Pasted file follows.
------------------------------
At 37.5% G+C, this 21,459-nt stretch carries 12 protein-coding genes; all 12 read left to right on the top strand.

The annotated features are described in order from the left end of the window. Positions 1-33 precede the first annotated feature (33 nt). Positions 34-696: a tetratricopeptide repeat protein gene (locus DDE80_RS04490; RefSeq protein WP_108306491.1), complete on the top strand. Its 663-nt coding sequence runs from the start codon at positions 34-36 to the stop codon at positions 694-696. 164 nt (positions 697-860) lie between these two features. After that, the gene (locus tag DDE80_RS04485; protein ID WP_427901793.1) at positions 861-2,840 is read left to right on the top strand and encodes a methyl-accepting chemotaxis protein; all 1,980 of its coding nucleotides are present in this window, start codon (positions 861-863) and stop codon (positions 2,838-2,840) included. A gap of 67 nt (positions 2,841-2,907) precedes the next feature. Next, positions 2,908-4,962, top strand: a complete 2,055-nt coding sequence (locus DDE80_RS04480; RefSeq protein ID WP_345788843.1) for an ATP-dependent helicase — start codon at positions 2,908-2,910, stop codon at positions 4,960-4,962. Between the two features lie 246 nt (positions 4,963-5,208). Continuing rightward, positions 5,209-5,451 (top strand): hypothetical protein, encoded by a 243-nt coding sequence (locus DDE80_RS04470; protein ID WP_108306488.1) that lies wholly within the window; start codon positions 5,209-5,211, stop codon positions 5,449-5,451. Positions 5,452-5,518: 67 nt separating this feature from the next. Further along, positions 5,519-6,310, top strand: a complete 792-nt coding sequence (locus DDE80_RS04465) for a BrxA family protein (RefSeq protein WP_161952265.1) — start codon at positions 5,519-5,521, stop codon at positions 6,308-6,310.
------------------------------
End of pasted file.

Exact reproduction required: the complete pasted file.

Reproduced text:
At 37.5% G+C, this 21,459-nt stretch carries 12 protein-coding genes; all 12 read left to right on the top strand.

The annotated features are described in order from the left end of the window. Positions 1-33 precede the first annotated feature (33 nt). Positions 34-696: a tetratricopeptide repeat protein gene (locus DDE80_RS04490; RefSeq protein WP_108306491.1), complete on the top strand. Its 663-nt coding sequence runs from the start codon at positions 34-36 to the stop codon at positions 694-696. 164 nt (positions 697-860) lie between these two features. After that, the gene (locus tag DDE80_RS04485; protein ID WP_427901793.1) at positions 861-2,840 is read left to right on the top strand and encodes a methyl-accepting chemotaxis protein; all 1,980 of its coding nucleotides are present in this window, start codon (positions 861-863) and stop codon (positions 2,838-2,840) included. A gap of 67 nt (positions 2,841-2,907) precedes the next feature. Next, positions 2,908-4,962, top strand: a complete 2,055-nt coding sequence (locus DDE80_RS04480; RefSeq protein ID WP_345788843.1) for an ATP-dependent helicase — start codon at positions 2,908-2,910, stop codon at positions 4,960-4,962. Between the two features lie 246 nt (positions 4,963-5,208). Continuing rightward, positions 5,209-5,451 (top strand): hypothetical protein, encoded by a 243-nt coding sequence (locus DDE80_RS04470; protein ID WP_108306488.1) that lies wholly within the window; start codon positions 5,209-5,211, stop codon positions 5,449-5,451. Positions 5,452-5,518: 67 nt separating this feature from the next. Further along, positions 5,519-6,310, top strand: a complete 792-nt coding sequence (locus DDE80_RS04465) for a BrxA family protein (RefSeq protein WP_161952265.1) — start codon at positions 5,519-5,521, stop codon at positions 6,308-6,310.